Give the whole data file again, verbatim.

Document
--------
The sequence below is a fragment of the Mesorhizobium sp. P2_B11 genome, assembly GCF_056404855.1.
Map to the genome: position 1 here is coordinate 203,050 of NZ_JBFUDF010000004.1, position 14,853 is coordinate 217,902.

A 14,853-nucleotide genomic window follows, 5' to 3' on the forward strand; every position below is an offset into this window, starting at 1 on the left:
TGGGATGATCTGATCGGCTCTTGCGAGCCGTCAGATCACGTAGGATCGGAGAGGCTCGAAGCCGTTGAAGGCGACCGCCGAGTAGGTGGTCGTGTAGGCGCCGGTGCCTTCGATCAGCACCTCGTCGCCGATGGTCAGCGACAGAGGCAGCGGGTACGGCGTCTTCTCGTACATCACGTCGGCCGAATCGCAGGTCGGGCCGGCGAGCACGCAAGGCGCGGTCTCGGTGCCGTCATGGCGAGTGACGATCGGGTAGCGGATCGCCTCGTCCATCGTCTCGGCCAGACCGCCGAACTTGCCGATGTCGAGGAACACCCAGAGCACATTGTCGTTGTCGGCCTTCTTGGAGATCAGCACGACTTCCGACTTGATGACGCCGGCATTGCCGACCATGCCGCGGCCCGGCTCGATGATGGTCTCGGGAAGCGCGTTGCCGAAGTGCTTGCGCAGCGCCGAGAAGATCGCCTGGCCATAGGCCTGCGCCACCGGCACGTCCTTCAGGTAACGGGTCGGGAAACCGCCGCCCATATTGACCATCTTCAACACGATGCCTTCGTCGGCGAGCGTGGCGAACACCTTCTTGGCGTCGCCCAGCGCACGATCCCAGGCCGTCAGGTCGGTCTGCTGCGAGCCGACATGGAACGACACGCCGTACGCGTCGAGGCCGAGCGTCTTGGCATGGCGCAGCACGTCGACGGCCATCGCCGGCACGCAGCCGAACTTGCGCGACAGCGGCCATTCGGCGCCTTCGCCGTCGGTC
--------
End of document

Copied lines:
The sequence below is a fragment of the Mesorhizobium sp. P2_B11 genome, assembly GCF_056404855.1.
Map to the genome: position 1 here is coordinate 203,050 of NZ_JBFUDF010000004.1, position 14,853 is coordinate 217,902.

A 14,853-nucleotide genomic window follows, 5' to 3' on the forward strand; every position below is an offset into this window, starting at 1 on the left:
TGGGATGATCTGATCGGCTCTTGCGAGCCGTCAGATCACGTAGGATCGGAGAGGCTCGAAGCCGTTGAAGGCGACCGCCGAGTAGGTGGTCGTGTAGGCGCCGGTGCCTTCGATCAGCACCTCGTCGCCGATGGTCAGCGACAGAGGCAGCGGGTACGGCGTCTTCTCGTACATCACGTCGGCCGAATCGCAGGTCGGGCCGGCGAGCACGCAAGGCGCGGTCTCGGTGCCGTCATGGCGAGTGACGATCGGGTAGCGGATCGCCTCGTCCATCGTCTCGGCCAGACCGCCGAACTTGCCGATGTCGAGGAACACCCAGAGCACATTGTCGTTGTCGGCCTTCTTGGAGATCAGCACGACTTCCGACTTGATGACGCCGGCATTGCCGACCATGCCGCGGCCCGGCTCGATGATGGTCTCGGGAAGCGCGTTGCCGAAGTGCTTGCGCAGCGCCGAGAAGATCGCCTGGCCATAGGCCTGCGCCACCGGCACGTCCTTCAGGTAACGGGTCGGGAAACCGCCGCCCATATTGACCATCTTCAACACGATGCCTTCGTCGGCGAGCGTGGCGAACACCTTCTTGGCGTCGCCCAGCGCACGATCCCAGGCCGTCAGGTCGGTCTGCTGCGAGCCGACATGGAACGACACGCCGTACGCGTCGAGGCCGAGCGTCTTGGCATGGCGCAGCACGTCGACGGCCATCGCCGGCACGCAGCCGAACTTGCGCGACAGCGGCCATTCGGCGCCTTCGCCGTCGGTC